Andrew Wright is an author, illustrator, storyteller and teacher trainer. He has published, amongst many other books, ‘Games for Language Learning’ with CUP, ‘Storytelling with Children’ with OUP and ‘Writing Stories’ with Helbling Languages, all of which are still in print.
As a teacher trainer and story teller he has worked in fifty five countries.
He has devoted much of his work to ways of creating engaging events in the foreign language classroom which allow the students to EXPERIENCE the language instead of merely studying it. In this way learning the language is a by-product of using it.
Andrew is in his eighty second year, is still teaching ten hours a week and still loves it. ‘If the students are enjoying the events then why should I stop being a teacher?’
Andrew and his wife Julia Dudas run the ILI International Languages Institute in Godollo.
They have two daughters: Alex is exhibiting her books at the conference. You will hear from Alex in a future edition of this blog.
Our resident story listener, Ondrej Koščík, had the honour of asking ask Andrew questions.
We like telling stories in the classroom to inspire and interest our students. How do you go about choosing stories to tell?
There are an infinite number of stories to tell so it really is a matter of choosing rather than having to tell what happens to be available. The more you know your class the better choice you can make on their behalf. As a touring teller in over fifty countries I usually only know the age and approximate language level of the students…nothing more. These two factors are important, of course. Very little children are likely to enjoy very simple aspirations for the protagonists to struggle to achieve. Teenagers are more likely to enjoy quite dramatic contests. Some adults might be open to stories arising out of more complicated social or even philosophical issues.
But I have told stories meant for children to adults and heard them purr.
The most important thing is that YOU the teller find the story gripping and then you can tell it in a gripping manner!
Other factors to take into account? For the very young a story lasting a few minutes is enough…teenagers ten minutes, perhaps.
It might be tempting to choose a story which links with something which has just happened or perhaps with an earlier story you have told them.
Most importantly, ‘throw yourself’ into the telling! No half measures!
From your vast experience, what do stories in classrooms around the world have in common?
My general guidance for choosing stories given above applies everywhere I go. The only thing I have to take into account are deep moral values, perceptions and behaviours.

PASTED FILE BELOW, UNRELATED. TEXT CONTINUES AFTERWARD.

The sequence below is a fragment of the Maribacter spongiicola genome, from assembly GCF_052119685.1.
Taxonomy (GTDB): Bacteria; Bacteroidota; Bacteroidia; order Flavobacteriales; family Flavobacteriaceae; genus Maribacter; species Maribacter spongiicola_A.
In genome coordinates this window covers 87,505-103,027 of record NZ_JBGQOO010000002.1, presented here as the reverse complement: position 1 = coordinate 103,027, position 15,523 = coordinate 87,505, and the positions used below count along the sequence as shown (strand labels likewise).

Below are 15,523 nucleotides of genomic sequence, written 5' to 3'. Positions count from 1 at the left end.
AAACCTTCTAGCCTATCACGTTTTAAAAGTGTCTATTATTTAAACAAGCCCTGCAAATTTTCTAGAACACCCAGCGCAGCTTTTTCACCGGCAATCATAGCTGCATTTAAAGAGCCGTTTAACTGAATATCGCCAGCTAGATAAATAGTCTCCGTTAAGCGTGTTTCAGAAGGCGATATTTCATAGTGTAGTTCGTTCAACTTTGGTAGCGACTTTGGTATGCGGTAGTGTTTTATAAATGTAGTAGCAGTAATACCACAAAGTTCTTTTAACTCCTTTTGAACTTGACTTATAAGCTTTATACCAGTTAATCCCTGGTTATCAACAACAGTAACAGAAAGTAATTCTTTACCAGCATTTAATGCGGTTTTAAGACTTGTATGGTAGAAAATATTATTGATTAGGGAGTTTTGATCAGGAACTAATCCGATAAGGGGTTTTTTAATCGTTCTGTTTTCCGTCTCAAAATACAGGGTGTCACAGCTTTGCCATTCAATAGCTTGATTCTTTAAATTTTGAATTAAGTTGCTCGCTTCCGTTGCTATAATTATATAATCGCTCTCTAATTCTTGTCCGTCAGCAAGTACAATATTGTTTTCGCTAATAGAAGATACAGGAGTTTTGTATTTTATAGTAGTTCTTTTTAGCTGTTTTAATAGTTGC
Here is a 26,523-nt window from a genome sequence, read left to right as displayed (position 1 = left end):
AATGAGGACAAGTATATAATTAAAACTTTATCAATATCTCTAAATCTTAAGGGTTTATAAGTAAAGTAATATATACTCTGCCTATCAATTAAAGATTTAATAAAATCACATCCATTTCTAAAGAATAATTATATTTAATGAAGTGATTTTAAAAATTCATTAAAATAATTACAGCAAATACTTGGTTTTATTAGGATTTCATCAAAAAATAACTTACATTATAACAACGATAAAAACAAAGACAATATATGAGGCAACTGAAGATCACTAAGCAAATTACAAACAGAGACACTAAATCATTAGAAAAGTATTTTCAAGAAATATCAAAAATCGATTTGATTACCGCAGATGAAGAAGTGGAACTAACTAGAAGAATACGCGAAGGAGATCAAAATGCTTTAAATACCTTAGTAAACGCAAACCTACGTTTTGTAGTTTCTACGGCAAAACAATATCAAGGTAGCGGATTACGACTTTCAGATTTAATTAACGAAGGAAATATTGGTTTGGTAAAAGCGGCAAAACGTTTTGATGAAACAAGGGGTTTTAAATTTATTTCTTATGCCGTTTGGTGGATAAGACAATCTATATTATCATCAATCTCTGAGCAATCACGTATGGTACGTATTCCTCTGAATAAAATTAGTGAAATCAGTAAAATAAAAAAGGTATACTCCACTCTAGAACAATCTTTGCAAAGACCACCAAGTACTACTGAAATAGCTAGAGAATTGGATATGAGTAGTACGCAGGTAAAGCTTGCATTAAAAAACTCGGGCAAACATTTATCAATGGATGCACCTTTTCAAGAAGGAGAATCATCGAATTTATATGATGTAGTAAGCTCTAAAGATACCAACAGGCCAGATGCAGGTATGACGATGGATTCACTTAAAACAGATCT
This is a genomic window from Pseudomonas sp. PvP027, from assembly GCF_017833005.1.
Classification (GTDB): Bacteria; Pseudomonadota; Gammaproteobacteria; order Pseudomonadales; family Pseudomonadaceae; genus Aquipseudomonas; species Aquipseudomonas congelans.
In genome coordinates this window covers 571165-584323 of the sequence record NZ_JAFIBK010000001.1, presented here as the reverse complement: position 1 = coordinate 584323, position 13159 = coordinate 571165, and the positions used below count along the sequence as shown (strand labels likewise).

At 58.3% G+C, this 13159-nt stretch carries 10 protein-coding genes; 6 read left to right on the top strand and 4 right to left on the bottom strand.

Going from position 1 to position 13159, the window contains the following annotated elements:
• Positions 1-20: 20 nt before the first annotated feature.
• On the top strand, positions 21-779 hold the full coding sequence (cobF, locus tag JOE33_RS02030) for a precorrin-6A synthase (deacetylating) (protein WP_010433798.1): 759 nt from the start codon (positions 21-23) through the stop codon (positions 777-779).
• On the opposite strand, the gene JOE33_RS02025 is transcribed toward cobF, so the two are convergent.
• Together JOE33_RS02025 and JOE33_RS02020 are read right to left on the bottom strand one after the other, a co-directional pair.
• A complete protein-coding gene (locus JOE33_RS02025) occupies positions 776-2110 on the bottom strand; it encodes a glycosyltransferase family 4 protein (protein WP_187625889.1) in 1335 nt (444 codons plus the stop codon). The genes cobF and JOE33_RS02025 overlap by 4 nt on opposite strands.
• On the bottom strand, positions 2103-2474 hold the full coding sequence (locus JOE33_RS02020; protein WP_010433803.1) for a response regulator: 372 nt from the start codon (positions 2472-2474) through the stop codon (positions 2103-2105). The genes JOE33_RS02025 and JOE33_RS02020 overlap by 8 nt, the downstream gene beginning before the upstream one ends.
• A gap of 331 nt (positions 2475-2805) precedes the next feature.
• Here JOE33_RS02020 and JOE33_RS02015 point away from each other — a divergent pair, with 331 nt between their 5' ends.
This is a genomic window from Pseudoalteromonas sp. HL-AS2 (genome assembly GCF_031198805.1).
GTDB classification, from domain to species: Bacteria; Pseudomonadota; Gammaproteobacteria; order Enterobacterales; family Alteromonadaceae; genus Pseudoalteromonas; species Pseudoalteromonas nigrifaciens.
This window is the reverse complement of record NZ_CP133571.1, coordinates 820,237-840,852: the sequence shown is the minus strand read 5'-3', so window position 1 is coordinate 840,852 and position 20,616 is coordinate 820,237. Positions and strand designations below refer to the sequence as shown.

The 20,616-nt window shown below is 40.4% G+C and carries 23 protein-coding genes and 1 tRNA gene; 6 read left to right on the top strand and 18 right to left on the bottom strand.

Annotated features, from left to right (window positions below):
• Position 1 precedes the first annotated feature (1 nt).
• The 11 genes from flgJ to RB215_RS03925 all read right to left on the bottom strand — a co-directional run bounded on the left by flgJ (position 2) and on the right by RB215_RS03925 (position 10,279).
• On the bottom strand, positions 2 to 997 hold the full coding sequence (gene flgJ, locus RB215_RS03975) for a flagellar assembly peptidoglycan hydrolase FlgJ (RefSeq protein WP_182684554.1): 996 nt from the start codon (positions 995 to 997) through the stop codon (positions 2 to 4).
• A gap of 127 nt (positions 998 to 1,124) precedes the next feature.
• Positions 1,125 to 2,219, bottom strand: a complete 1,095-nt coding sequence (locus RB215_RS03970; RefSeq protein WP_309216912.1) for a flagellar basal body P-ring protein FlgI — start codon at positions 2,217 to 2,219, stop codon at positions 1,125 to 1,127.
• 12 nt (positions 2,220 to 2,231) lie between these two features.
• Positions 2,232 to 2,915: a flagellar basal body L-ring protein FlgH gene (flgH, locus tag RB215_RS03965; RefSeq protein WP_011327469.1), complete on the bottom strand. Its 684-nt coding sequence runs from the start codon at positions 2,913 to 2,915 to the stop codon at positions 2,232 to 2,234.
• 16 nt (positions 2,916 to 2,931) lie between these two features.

When I was invited to Dubai, for example, I sent transcripts of about eighty stories and asked them to tell me which ones not to tell! I remember they didn’t want Beauty and the Beast because Beauty finishes the story by making physical contact with the male Beast.
But within Western cultures there are also some strongly held views…very much to do with the role of women. So some great stories are likely to be the wrong choice if the values manifested clash with those of the listeners.
Dogs don’t go down well in every country but my story about a cat being shot has been a winner on every continent!
We are all told we should foster creativity in our lives. How do we keep a fresh perspective?
Don’t do what you are told to do unless you agree with it with heart and mind. If you really want to be creative then you will not be able to stop yourself from being so. Having said that, we are human and we benefit from sharing. So, in case, my experience is of any use to you…here are a few things which matter to me…
I am paid to help people to develop their understandings and abilities…so that is what I want to do.
Do people develop by being told things?
Yes, if what they are told is directly, immediately relevant to their interests, cares and concerns. No, if not.
In this interview I am ‘telling things’! If you, with your heart and mind, really care about engaging students in such a way as they can experience language rather than merely study and manipulate it then what I say will have meaning for you.
Now that we know a bit of your story, what would you like to hear from teachers gathering here in Bratislava?
One of my frustrations in being a ‘touring teacher’ who is expected to give, help, inspire and so on is that there is so little time to just listen, look, ponder and reflect.
But I do look forward to spending some time with colleagues and learning about their ways…or, rather, YOUR ways of engaging students.
author: Ondrej Koščík, teacher at the Bridge
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